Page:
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Geophysical sensing experiments on Kilauea Iki lava lake
|Title:||Geophysical sensing experiments on Kilauea Iki lava lake|
|Authors:||Hermance, John F.|
Forsyth, Donald W.
Colp, John L.
|Date Issued:||Dec 1979|
|Publisher:||Sandia National Laboratories|
|Citation:||Hermance JF, Forsyth DW, Colp JL. Geophysical sensing experiments on Kilauea Iki lava lake. Albuquerque (NM): Sandia Laboratories.|
|Abstract:||The Hawaiian lava lake in the Kilauea Iki pit crater, resulting from the 1959 summit eruption of Kilauea volcano, has served as a natural laboratory for the continuing study of the petrology, rheology, and thermal history of ponded molten basalt flows in the field environment. During 1975 and 1976, a series of electromagnetic and seismic experiments were coordinated in an attempt to define the in-situ geophysical properties and the configuration of the molten lava core as closely as possible. Drilling and geophysical experiments in 1976 suggested that the solidified crust of the lava lake had a cool, resistive surface layer, undersaturated with water to a depth of 5 meters. A warm, wet layer containing appreciable water and/or steam was essentially isothermal (100/sup 0/C) to 33 meters. From 33 to 45 meters the temperature climbed rapidly (from 100/sup 0/ to 1070/sup 0/C) until a thin plexus of molten sills was encountered, interbedded with solid layers. Below this (50 meters) was apparently a layer having the highest temperature, lowest viscosity, and lowest density of olivine phenocrysts. At 70 meters, a transition zone to a crystalline mush was indicated, and finally (between 80 and 95 meters), solid basalt extended down to the preflow surface at a depth of 115 to 120 meters.|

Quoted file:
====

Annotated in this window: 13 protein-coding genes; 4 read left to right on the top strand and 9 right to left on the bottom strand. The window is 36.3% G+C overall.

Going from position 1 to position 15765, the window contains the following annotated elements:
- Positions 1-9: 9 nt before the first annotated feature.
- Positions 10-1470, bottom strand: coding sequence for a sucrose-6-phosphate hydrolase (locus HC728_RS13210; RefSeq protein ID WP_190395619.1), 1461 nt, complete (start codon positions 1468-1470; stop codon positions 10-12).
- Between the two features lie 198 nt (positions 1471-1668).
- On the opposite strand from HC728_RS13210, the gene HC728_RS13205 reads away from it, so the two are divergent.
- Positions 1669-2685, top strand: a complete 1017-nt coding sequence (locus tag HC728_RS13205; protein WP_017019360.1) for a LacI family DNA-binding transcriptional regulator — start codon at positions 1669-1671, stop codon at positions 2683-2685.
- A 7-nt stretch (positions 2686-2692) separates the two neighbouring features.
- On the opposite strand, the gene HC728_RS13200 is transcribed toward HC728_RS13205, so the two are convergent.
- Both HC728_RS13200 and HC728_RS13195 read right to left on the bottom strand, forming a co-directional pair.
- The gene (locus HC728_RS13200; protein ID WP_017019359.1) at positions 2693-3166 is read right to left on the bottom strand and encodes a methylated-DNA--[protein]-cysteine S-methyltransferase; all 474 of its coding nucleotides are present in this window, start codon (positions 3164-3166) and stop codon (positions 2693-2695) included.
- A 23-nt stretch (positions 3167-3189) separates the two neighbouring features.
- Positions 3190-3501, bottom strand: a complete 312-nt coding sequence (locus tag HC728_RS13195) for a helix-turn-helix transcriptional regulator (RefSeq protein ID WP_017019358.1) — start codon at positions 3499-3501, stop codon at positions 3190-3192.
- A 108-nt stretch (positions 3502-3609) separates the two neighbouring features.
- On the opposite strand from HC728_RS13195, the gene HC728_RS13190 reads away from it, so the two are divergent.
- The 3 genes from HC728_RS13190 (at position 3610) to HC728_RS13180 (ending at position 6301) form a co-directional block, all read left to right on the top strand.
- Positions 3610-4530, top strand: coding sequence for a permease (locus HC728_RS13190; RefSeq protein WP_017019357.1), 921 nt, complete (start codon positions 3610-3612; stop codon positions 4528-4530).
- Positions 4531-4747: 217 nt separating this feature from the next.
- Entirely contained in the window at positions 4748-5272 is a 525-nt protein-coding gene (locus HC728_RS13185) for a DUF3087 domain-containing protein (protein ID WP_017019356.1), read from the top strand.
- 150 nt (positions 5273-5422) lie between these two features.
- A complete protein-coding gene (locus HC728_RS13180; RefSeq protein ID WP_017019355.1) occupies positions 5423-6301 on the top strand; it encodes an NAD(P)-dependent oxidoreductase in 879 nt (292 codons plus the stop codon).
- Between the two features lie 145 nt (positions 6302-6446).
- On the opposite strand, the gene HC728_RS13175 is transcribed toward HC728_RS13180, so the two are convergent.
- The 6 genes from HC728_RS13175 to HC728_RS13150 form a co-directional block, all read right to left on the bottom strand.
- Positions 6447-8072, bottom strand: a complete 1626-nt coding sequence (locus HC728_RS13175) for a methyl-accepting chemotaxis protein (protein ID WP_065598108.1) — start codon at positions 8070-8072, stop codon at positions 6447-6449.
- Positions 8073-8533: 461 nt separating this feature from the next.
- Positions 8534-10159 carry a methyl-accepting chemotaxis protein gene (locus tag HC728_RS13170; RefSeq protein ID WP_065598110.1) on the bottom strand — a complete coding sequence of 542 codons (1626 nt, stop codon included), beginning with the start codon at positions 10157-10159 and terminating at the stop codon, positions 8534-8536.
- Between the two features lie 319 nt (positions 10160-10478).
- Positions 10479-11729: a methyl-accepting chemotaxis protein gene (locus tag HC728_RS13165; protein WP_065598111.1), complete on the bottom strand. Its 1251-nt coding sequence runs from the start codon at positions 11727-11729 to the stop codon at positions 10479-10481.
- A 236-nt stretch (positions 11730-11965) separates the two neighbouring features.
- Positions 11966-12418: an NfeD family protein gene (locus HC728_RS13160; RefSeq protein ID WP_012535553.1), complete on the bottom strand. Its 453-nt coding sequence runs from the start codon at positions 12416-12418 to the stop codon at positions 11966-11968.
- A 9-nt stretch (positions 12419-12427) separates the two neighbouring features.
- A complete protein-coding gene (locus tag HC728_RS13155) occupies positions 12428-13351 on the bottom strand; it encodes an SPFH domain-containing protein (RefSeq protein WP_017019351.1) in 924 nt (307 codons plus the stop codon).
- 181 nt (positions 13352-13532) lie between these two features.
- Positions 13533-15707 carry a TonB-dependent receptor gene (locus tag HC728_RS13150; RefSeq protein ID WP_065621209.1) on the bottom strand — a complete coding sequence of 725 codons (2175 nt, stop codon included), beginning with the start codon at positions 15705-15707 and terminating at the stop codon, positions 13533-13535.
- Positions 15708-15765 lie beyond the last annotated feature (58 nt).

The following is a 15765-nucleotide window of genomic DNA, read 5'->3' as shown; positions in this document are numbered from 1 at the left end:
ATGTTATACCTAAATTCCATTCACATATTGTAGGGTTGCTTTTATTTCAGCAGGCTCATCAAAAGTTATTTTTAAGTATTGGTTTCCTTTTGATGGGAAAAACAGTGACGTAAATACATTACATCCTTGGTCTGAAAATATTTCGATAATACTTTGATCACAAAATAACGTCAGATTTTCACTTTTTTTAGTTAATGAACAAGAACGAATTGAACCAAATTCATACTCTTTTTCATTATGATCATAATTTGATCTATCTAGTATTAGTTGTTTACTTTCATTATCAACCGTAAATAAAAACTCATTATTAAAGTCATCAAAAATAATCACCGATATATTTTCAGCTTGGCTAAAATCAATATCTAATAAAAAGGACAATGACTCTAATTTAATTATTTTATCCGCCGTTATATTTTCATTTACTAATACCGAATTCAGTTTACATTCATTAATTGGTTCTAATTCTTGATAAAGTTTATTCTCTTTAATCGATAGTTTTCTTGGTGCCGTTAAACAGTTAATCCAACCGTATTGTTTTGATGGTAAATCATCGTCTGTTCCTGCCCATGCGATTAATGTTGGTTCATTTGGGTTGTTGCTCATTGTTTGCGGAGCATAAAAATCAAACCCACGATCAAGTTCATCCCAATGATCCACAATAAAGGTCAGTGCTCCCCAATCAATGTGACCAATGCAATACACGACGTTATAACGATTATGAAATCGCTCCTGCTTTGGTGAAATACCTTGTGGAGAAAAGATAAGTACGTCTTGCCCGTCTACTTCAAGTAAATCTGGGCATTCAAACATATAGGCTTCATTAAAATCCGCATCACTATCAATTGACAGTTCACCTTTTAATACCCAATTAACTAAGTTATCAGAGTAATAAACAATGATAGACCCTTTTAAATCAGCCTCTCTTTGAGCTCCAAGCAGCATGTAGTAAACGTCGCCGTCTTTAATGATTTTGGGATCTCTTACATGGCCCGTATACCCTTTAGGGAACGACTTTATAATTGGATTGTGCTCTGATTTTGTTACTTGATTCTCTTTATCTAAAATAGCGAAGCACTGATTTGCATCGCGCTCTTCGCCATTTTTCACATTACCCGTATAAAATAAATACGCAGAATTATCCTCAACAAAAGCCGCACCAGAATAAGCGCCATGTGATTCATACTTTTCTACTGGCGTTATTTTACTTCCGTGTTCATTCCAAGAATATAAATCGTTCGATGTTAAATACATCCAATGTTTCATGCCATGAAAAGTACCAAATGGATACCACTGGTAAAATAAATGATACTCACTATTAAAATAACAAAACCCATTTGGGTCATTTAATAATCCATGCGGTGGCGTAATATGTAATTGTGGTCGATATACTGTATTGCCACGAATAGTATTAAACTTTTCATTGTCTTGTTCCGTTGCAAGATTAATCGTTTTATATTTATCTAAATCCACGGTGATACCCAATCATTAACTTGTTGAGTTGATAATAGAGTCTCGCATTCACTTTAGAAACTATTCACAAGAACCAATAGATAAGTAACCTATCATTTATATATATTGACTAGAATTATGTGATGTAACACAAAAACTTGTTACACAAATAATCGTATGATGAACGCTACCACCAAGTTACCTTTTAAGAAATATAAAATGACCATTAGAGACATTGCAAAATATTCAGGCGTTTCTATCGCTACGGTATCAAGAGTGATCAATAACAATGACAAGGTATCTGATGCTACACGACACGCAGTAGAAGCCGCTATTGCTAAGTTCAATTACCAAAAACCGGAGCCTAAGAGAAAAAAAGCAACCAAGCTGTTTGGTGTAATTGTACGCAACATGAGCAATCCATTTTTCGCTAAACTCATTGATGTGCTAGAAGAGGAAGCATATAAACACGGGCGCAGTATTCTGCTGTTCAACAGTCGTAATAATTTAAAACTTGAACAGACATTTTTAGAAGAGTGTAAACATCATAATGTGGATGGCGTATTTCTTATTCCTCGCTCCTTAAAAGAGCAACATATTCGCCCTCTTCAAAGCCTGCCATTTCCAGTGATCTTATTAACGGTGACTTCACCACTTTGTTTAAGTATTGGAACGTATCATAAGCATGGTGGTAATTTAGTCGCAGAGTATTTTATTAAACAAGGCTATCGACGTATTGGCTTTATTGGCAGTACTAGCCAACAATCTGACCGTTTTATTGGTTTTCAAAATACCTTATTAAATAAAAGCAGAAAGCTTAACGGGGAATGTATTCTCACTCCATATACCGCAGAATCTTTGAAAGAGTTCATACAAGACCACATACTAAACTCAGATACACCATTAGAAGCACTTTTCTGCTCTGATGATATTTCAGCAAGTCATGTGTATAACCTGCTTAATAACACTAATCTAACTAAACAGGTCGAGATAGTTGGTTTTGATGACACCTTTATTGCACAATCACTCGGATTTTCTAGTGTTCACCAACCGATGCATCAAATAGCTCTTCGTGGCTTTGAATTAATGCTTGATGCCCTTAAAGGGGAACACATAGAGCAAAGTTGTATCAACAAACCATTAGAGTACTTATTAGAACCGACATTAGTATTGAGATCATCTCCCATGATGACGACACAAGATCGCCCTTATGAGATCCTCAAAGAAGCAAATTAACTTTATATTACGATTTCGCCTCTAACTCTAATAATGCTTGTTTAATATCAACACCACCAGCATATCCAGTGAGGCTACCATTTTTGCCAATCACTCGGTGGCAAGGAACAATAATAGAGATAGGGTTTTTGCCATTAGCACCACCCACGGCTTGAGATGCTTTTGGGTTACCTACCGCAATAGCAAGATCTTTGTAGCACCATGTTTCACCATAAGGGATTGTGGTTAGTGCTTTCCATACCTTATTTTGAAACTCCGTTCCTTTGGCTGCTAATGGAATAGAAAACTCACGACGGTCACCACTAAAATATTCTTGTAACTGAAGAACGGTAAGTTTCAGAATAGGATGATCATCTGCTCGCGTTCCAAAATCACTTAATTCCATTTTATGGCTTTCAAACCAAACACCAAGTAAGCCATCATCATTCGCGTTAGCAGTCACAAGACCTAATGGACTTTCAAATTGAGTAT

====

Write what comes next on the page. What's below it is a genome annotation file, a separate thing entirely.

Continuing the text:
|Description:||"Prepared by Sandia Laboratories, Albuquerque, New Mexico 87185 and Livermore, California 94550 for the United States Department of Energy under Contract DE-AC04-76DP00789."|
|Appears in Collections:||
The Geothermal Collection|
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